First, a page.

Christian devotionals connecting everyday mom moments with the truth of the gospel.

Raising Kids With A Biblical View Of Racism

Raising Kids With A Biblical View Of Racism

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Kids are sponges. They observe, even when we think they aren’t. They retain, more than we think they do. And they mimic everything: the good, the bad, and the embarrassing.

My oldest calls his sister “sweet girl”…because I do.

He also sighs loudly when he is exasperated…because I do.

He squeals and screams as loud as he possibly can…because his sister does.

He started calling people “doo doo butt”…because his friend does.

No doubt about it, our kids are impressionable. And it’s our job to bring them up in the way of the Lord (Proverbs 22:6). That means we need to direct them towards the Word of God to know and understand what constitutes as sin in God’s eyes, the punishment for sin (death and eternal separation from God), and the sacrifice Jesus made so that we can be saved from that punishment. The gospel needs to be the red thread through all of the life lessons we teach our children.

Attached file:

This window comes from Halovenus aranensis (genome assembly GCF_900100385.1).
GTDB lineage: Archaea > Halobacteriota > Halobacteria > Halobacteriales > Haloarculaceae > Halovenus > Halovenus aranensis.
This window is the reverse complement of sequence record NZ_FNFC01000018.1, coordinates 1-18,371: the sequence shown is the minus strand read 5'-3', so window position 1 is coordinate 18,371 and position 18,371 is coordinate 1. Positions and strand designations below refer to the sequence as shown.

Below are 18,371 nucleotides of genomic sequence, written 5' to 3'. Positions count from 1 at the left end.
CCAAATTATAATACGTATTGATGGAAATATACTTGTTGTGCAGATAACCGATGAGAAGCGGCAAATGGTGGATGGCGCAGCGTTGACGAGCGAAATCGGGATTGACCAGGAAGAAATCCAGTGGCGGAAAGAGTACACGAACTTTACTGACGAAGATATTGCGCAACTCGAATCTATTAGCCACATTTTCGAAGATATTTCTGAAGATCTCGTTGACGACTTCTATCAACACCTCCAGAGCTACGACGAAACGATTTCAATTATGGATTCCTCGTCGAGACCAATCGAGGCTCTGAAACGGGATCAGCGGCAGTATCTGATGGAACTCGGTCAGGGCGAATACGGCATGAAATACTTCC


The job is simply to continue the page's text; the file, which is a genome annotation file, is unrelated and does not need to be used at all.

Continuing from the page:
How Does God View Racism?

Racism is one such lesson that has recently become front and center in the media. What does God think about racism and how should we be instructing our kids in this topic?

Racism is prejudice against someone of another race, believing that one is superior to another.  Racism has always been an issue in the world, from ancient times until now. Thousands of years ago, Paul writes in the book of Galatians about God’s stance on racism:

Galatians 3:26-29 (emphasis mine)

“26 So in Christ Jesus you are all children of God through faith, 27 for all of you who were baptized into Christ have clothed yourselves with Christ. 28 There is neither Jew nor Gentile, neither slave nor free, nor is there male and female, for you are all one in Christ Jesus. 29 If you belong to Christ, then you are Abraham’s seed, and heirs according to the promise.”